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Salmons: Salmoniformes

Brook Trout (salvelinus Fontinalis): Species Accounts

Physical characteristics: Brook trout are 7 to 10 inches (18 to 25 centimeters) long and weigh less than 1 pound (0.45 kilogram), although the record is 14.5 pounds (6.6 kilograms), 31 inches (78.4 centimeters). These trout have a combination of dark green marbling on the back and dorsal fin and red spots with blue halos on the sides. While migrating, brook trout are dark green on the back, silvery on the sides, and white with pink spots on the belly.

Geographic range: Brook trout live in North America in eastern Canada, the Great Lakes region south to northern Georgia, and in isolated areas in western Canada and the western United States.

Habitat: Brook trout live in clear, cool creeks, in small to medium-sized rivers, and in lakes.

These brook trout are in their vibrant autumn spawning colors. Note the tail of the male, lower left, showing a bite mark received during one of the many battles between males for the right to court a female. (AP/Wide World Photos. Reproduced by permission.)

Diet: Brook trout eat worms, leeches, crustaceans, insects, mollusks, fishes, amphibians (am-FIB-ee-uns) like frogs, and even small mammals and plant matter.

Behavior and reproduction: Brook trout migrate upstream in early spring, summer, and late fall and migrate downstream in late spring and fall. A male brook trout courts females by attempting to drive them toward a suitable gravel site. If a female accepts the male, she digs the nest, then covers the eggs with small pebbles. She then moves to the upstream end of the nest and begins digging a new nest. Once the female has released all her eggs, all males release their sperm, the greatest number of eggs being fertilized by the first male that enters the nest.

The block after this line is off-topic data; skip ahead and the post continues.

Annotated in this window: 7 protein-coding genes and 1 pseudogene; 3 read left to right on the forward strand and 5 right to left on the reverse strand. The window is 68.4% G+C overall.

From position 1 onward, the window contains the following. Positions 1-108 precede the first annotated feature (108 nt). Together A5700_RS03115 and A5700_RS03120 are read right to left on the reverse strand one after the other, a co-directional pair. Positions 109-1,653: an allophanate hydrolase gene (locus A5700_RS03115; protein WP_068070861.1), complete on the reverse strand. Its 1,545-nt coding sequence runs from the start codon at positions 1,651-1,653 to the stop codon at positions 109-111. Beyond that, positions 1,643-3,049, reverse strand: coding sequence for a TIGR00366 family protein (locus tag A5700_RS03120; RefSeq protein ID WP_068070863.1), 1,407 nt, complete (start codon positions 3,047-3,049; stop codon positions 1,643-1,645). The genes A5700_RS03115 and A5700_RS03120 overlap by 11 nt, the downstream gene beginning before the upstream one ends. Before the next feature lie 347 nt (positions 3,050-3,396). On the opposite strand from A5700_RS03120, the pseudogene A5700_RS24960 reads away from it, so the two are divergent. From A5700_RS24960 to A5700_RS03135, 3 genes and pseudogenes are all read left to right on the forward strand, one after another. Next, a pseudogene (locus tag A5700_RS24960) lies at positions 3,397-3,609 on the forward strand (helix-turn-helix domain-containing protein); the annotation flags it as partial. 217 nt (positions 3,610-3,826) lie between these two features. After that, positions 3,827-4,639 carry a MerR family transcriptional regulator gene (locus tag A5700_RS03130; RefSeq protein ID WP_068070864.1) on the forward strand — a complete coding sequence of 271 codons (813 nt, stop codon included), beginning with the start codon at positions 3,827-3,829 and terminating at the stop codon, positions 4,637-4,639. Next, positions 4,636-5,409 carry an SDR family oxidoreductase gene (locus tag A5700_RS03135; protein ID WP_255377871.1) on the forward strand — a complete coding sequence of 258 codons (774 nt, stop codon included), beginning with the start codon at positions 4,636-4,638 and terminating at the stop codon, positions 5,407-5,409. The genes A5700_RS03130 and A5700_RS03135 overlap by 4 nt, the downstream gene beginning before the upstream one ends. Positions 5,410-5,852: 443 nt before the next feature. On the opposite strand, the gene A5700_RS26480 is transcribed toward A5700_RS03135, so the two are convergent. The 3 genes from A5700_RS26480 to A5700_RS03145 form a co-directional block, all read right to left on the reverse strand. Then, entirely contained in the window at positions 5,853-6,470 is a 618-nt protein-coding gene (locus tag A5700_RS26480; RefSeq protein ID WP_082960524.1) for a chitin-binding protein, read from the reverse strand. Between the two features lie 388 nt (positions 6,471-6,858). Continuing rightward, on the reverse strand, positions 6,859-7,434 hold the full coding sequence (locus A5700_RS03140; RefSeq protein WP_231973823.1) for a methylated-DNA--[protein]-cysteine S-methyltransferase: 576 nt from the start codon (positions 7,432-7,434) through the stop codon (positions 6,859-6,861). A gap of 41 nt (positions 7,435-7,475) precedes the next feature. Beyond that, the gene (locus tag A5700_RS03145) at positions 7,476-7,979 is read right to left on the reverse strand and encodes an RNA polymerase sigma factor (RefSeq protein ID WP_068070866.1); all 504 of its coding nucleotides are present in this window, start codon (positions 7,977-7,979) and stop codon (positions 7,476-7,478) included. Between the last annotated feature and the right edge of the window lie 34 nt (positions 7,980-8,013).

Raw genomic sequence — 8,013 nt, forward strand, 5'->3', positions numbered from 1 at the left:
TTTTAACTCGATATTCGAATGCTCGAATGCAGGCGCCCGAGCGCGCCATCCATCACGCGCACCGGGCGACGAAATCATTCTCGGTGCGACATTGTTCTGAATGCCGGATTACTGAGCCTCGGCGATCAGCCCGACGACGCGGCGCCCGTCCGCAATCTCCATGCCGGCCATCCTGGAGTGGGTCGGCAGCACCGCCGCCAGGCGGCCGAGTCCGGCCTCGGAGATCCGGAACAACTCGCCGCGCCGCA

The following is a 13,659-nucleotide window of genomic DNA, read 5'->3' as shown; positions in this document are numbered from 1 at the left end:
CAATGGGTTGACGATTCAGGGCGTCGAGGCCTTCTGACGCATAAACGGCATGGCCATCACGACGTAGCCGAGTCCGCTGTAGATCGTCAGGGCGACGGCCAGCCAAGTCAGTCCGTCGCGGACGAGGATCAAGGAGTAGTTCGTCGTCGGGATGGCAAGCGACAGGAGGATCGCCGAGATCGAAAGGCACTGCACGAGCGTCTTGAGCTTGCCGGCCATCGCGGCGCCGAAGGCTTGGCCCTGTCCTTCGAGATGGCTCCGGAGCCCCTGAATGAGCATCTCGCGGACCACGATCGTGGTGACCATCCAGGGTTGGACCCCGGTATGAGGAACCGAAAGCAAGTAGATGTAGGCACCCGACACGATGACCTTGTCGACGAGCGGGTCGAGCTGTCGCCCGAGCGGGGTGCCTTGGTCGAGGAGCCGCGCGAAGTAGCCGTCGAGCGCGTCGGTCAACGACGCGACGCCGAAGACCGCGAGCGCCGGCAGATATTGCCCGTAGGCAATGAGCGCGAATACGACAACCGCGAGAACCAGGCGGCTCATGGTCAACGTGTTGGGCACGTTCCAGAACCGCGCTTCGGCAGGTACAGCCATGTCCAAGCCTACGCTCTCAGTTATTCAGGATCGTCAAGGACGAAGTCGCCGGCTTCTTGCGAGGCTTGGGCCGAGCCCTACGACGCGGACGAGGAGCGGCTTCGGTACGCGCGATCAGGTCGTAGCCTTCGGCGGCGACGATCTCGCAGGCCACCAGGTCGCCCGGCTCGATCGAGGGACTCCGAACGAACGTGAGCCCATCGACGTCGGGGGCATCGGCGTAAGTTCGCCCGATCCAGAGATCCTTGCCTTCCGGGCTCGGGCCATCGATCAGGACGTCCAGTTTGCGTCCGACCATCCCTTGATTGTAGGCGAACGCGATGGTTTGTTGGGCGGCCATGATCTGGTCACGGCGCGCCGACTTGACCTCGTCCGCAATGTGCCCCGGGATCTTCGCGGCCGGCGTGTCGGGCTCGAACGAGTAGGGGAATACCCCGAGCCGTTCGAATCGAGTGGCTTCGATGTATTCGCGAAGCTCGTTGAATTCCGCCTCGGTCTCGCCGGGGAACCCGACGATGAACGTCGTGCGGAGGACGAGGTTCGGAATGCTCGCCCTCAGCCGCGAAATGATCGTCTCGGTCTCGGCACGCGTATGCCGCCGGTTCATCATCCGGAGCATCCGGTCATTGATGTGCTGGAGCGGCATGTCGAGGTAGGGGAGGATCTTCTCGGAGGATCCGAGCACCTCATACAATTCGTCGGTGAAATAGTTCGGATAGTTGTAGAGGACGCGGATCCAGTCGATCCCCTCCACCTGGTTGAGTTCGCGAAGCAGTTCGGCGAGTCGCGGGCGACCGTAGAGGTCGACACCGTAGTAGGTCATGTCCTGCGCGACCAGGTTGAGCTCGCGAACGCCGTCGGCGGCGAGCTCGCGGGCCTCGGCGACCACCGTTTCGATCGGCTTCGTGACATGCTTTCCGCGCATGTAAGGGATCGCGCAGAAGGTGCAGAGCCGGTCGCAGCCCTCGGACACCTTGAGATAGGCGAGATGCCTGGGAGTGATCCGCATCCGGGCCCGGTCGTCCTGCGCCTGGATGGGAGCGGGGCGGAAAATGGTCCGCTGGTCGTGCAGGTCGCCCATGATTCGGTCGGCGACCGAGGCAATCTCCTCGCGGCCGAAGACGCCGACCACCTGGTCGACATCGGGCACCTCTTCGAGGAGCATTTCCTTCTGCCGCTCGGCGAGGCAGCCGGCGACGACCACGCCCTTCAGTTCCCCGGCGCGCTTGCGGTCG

Brook trout and people: Brook trout are commercially farmed. Fishermen regard these trout highly because of their fight when hooked.

Conservation status: Brook trout are not threatened or endangered. ∎



Gilbert, Carter Rowell, and James D. Williams. National Audubon Society Field Guide to Fishes: North America. New York: Knopf, 2002.

Montgomery, David R. King of Fish: The Thousand-Year Run of Salmon. Boulder, CO: Westview, 2003.

Schultz, Ken. Ken Schultz's Field Guide to Freshwater Fish. New York: Wiley, 2004.

Web sites:

"Fish Facts: Atlantic Salmon." U.S. Fish and Wildlife Service. http://www.fws.gov/r5crc/fish/za_sasa.html (accessed on September 27, 2004).

"Salmon." All Science Fair Projects. http://www.all-science-fair-projects.com/science_fair_projects_encyclopedia/Salmon (accessed on September 27, 2004).

"Salmon FAQs." Northeast Fisheries Science Center. http://www.nefsc.noaa.gov/faq/fishfaq2c.html#q19 (accesssed on September 27, 2004).

Additional topics

Animal Life ResourceFish and Other Cold-Blooded VertebratesSalmons: Salmoniformes - Behavior And Reproduction, Conservation Status, Chinook Salmon (oncorhynchus Tshawytscha): Species Accounts, Atlantic Salmon (salmo Salar): Species Accounts - PHYSICAL CHARACTERISTICS, GEOGRAPHIC RANGE, HABITAT, DIET, SALMONS AND